There is insufficient randomized trial data to support evidence-based recommendations for tight control of fasting blood glucose (FBG) among diabetic subjects in primary stroke prevention. We explored the relationship between FBG among diabetic subjects and risk of ischemic stroke in a multiethnic prospective cohort.RESEARCH DESIGN AND METHODS
Medical and social data and FBG values were collected for 3,298 stroke-free community residents: mean age ± SD was 69 ±10 years; 63% were women, 21% were white, 24% were black, and 53% were Hispanic; and follow-up was 6.5 years. Baseline FBG levels were categorized: 1) elevated FBG: history of diabetes and FBG ≥126 mg/dl (7.0 mmol/l); 2) target FBG: history of diabetes and FBG <126 mg/dl (7.0 mmol/l); or 3) no diabetes/reference group. Cox models were used to calculate hazard ratios (HRs) and 95% CI for ischemic stroke and vascular events.RESULTS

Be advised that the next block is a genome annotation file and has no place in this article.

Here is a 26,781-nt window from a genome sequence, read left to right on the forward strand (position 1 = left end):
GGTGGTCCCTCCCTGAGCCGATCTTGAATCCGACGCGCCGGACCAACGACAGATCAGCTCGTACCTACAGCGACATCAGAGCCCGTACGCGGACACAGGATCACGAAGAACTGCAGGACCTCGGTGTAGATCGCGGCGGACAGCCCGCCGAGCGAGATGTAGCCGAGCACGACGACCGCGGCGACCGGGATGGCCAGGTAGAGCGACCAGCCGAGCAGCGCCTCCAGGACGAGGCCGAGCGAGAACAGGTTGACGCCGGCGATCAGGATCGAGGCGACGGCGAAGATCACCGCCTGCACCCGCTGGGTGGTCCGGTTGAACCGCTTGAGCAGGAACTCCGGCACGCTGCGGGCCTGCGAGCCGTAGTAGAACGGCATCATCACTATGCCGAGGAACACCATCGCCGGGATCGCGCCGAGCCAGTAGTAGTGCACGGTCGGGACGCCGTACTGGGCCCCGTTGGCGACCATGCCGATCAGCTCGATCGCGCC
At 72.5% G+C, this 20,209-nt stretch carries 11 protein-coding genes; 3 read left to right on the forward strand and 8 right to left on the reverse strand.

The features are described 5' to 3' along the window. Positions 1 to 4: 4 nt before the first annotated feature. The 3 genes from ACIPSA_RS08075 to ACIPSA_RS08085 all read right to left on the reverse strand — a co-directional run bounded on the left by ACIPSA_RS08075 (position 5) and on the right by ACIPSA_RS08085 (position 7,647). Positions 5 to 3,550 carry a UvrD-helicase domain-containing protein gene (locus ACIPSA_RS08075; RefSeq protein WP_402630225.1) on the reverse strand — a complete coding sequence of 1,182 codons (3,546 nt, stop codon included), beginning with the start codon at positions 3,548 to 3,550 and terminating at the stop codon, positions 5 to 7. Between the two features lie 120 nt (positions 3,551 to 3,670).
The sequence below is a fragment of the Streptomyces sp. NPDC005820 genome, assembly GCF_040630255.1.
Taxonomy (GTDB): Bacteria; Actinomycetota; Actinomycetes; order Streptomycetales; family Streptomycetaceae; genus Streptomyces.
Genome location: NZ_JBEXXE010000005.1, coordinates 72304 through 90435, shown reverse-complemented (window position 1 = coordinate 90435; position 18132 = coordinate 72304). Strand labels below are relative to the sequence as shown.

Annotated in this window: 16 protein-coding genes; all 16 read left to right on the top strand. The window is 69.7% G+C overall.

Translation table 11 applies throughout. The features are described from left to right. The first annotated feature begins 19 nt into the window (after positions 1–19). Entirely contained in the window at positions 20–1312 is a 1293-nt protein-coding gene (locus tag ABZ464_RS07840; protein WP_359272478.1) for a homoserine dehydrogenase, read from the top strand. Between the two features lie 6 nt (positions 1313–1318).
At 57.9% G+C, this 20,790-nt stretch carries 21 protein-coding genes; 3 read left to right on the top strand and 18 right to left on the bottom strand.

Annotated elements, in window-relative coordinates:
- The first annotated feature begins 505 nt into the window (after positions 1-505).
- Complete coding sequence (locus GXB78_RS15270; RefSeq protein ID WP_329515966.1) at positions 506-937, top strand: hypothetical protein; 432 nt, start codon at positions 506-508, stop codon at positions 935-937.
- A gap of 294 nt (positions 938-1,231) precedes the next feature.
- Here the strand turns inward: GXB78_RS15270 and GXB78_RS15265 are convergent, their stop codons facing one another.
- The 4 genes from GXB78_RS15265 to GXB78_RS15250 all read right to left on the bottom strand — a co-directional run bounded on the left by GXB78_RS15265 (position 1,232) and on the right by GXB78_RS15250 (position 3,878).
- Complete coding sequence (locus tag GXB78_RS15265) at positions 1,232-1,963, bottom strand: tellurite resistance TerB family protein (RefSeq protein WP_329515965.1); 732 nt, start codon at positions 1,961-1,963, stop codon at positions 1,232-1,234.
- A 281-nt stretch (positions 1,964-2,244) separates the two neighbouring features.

In the Northern Manhattan Study, 572 participants reported a history of diabetes and 59% (n = 338) had elevated FBG. Elevated FBG among diabetic subjects was associated with female sex (P < 0.04), Medicaid (P = 0.01), or no insurance (P = 0.03). We detected 190 ischemic strokes and 585 vascular events. Diabetic subjects with elevated FBG (HR 2.7 [95% CI 2.0–3.8]) were at increased risk of stroke, but those with target FBG levels (1.2 [0.7–2.1]) were not, even after adjustment. A similar relationship existed for vascular events: elevated FBG (2.0 [1.6–2.5]) and target FBG (1.3 [0.9–1.8].CONCLUSIONS
This prospective cohort study provides evidence for the benefits of tighter glucose control for primary stroke prevention.